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June 6th: Carousels and Awards

• CATEGORIES: Features • TAGS: .
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My presentation of the Wurlitzer Plaque to the North Tonawanda History Museum Trustees.

I’d like to share with you all the wonderful things I did on my birthday — of parties, food, and lavish gifts — but the present I truly longed for was sleep. So, that’s pretty much all we did. We slept. A lot.

By June 6th we were ready for a busy day. Our first stop was at my great uncle Farny Wurlitzer’s former house in North Tonawanda, NY. It was a beautiful place that was recently purchased by new owners. I won’t bore you with the pictures, but it was fun for us.

After the house visit, as official representatives of the Rudolph Wurlitzer family (I’m his great great grandson), Ann and I were invited on guided tour of the Herschel Carousel Museum in North Tonawanda.

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The front of the Herschel Museum (on a very wet day).

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Doug, Jeff and I are examining a Wurlitzer Carousel Organ that plays while the carousel spins.

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Who doesn’t feel like a kid riding a carousel??

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Of course, we even found a jeep at the museum!

A little known fact was that most of the carousels built in the United States came from North Tonawanda (we were told 99%), constructed by four different manufacturers. One of the music suppliers for the Carousels was Wurlitzer, which created automated ‘military bands’ using punched paper to play different songs. It’s best described as very long punch card. Here is Doug showing Jeff Weiler (Wurlitzer Theatre Organ restoration specialist) and I a master roll.

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We are examining a master roll that contains multiple songs. Player rolls are made from this master. The master is HAND STAMPED!

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A closeup of the player roll and its punched holes.

The Herschel museum has two of the original machines used to create the paper rolls and has spent years re-learning the art of turning a master roll (which might contain several songs) into the paper rolls played by the machines.

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Here’s the master roll dictating how the white paper rolls should be stamped.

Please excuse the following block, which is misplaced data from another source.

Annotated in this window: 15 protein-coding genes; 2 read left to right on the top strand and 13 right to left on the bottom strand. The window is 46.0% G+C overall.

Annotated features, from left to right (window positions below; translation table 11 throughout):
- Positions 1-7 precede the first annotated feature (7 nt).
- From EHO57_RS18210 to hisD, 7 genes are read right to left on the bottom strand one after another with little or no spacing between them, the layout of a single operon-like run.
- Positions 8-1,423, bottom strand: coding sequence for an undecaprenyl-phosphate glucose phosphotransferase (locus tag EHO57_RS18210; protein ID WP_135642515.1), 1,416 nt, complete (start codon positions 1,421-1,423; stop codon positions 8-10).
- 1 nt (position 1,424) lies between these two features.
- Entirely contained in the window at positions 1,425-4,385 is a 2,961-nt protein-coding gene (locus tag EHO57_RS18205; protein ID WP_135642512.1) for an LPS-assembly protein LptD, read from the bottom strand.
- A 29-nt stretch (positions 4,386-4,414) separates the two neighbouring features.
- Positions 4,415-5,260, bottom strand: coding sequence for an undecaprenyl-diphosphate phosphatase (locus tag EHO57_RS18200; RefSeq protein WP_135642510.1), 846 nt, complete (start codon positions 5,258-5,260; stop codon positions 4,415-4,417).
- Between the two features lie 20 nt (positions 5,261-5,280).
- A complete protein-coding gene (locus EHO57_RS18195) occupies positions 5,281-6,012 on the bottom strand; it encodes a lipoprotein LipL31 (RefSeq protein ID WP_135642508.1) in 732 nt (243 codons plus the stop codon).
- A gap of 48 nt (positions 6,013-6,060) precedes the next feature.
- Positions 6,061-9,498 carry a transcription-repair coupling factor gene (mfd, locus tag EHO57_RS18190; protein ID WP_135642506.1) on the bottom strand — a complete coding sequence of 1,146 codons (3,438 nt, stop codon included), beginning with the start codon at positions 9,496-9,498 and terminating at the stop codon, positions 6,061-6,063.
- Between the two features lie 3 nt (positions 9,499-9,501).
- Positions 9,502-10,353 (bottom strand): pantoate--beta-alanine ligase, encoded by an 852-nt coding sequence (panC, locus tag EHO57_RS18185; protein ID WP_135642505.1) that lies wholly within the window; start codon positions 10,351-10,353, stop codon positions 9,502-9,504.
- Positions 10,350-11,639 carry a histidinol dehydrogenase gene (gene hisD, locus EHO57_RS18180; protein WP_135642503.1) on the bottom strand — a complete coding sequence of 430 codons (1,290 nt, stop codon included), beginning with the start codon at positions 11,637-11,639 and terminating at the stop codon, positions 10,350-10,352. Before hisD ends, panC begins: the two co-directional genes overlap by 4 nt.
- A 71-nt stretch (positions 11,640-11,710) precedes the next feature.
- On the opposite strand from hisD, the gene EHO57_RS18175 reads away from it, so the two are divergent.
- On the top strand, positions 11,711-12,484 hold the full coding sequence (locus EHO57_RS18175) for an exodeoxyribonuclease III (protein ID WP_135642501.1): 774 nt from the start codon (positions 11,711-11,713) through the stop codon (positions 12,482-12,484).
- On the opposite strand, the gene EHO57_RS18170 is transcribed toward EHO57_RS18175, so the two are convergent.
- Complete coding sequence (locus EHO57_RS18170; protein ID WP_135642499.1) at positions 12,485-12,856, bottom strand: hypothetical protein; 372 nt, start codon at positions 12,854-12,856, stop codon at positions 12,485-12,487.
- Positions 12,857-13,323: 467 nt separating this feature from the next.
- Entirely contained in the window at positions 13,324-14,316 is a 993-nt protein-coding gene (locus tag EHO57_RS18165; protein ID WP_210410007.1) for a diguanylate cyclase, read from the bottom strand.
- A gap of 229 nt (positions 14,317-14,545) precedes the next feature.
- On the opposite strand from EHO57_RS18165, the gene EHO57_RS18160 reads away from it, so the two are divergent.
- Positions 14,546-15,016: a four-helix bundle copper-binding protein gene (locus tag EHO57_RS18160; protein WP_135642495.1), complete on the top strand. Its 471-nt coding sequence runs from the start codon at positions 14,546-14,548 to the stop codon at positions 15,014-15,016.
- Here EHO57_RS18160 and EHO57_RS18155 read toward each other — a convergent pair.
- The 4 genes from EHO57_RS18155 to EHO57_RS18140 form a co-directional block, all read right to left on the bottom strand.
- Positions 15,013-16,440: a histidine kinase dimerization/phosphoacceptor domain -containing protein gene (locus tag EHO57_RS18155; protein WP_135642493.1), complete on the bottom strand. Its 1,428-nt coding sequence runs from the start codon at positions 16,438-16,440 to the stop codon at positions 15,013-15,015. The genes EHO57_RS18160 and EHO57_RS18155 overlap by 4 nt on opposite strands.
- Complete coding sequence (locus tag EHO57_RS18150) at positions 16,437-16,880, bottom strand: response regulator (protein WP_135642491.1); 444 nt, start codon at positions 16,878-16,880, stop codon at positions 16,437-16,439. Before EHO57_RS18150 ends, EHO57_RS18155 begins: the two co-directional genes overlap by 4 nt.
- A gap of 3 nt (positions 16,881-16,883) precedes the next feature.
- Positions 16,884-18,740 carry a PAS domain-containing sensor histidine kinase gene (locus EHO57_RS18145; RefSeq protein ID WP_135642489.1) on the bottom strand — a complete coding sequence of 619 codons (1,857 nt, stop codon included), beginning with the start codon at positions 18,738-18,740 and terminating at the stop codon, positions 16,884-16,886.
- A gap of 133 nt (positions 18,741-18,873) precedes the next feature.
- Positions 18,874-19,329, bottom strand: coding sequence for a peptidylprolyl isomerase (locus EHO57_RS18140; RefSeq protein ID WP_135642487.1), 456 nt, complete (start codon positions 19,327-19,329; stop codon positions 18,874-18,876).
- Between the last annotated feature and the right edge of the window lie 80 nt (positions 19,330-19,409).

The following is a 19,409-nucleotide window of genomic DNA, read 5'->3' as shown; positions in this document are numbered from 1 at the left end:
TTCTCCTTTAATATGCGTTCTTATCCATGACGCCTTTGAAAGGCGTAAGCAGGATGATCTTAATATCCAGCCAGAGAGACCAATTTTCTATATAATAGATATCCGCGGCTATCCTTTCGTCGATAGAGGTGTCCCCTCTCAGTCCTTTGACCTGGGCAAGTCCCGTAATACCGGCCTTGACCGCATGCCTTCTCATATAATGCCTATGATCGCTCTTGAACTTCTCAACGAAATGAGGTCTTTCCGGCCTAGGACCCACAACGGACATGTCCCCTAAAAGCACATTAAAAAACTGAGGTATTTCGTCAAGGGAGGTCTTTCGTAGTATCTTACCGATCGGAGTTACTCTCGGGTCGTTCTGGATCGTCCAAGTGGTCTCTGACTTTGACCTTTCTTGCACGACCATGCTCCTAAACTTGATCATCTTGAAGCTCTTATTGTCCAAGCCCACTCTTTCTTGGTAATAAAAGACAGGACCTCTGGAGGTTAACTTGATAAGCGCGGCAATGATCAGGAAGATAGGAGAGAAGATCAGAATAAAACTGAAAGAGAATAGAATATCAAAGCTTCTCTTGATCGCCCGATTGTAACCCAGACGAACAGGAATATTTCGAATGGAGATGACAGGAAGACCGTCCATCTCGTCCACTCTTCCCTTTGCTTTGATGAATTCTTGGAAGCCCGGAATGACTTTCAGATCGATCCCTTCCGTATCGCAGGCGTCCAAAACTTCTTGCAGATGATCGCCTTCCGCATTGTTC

Some folks from Ohio wandered into the museum to escape the rain. When they found out I was a Wurlitzer descendant, they wanted to have a picture taken with me. The small woman at the very front is from Taiwan and had no clue what the big fuss was about (I’m not sure what the big fuss was about).

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I’m sure this will appear on facebook somewhere . . .

After the Herschel Museum, we attended a presentation by Jeff Weiler on the history of Wurlitzer Theatre Organs. Just prior to that presentation, I formally donated the Wurlitzer Plaque saved by Nick Arbusio to the North Tonawada History Museum. In turn, both the Mayor of North Tonawanda and a Niagra County Councilman thanked me with proclamations. Unfortunately, neither keys to the city nor a Disney trip accompanied the proclamations.

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The Mayor and I . . . it must have been a slow political day.

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A local newspaper reporter covered the breaking news of our plaque donations . . . It must have been a slow news day.

 

5 Comments on “June 6th: Carousels and Awards

  1. SE Pennsylvania Steve

    It must have felt good donating that plaque. Now it will be treasured by the museum and seen by many visitors for years to come.

  2. mom

    Having heard the mighty Wurlitzer in a theater and in a popular pizza house years ago, I can attest that they were very memorable. May the music never die.

  3. John

    Wow Dave,
    I never knew you were a scion of the great Wurlitzer family.
    I’m a big fan of old theater organs. We have one in our local, renovated, movie theater. They play it on Friday and Saturday nights.
    I’m a Band Organ fan as well so all these old music makers interest me.
    Your comments play down the significance of your heritage, I hope all in jest. You are a descendant of a great part of the USA’s musical history. Bask in the glory, small and fleeting though it may be.

  4. John Hartman

    I bought a 1957 FC150 last fall, and in my research I found your site. I live in the suburbs of Milwaukee. I wouldn’t have a clue about Wurlitzer except for juke boxes in my bar time in beer city. A few years ago at a thresheree there was this 80 year old guy that had a band organ that he built himself. And I’ve seen it several times since. His used the paper punctured rolls but used electrical contactors to activate the air part. After seeing what he built I did some research on it and realized what Wurlitzer did back in the old days. You need to post link to a video to show a band organ, 99% of any people have not a clue of your heritage. I have traveled all over this country and have seen little of it. Your vacation posts and personal experiences are as entertaining as the jeep stuff. Thank you so much.

  5. mmdeilers Post author

    John: Yes, I do appreciate the historical significance. Yet, I try not to take it too seriously. If you can get to the Carousel Museum, talk with Doug. He knows a great deal about those instruments. We’ll be visiting the restoration shop of a theatre organ restorer in Chicago on our way back. It should be an interesting stop.

    John H:I’ve posted links to those in the June 8th post. Good idea.

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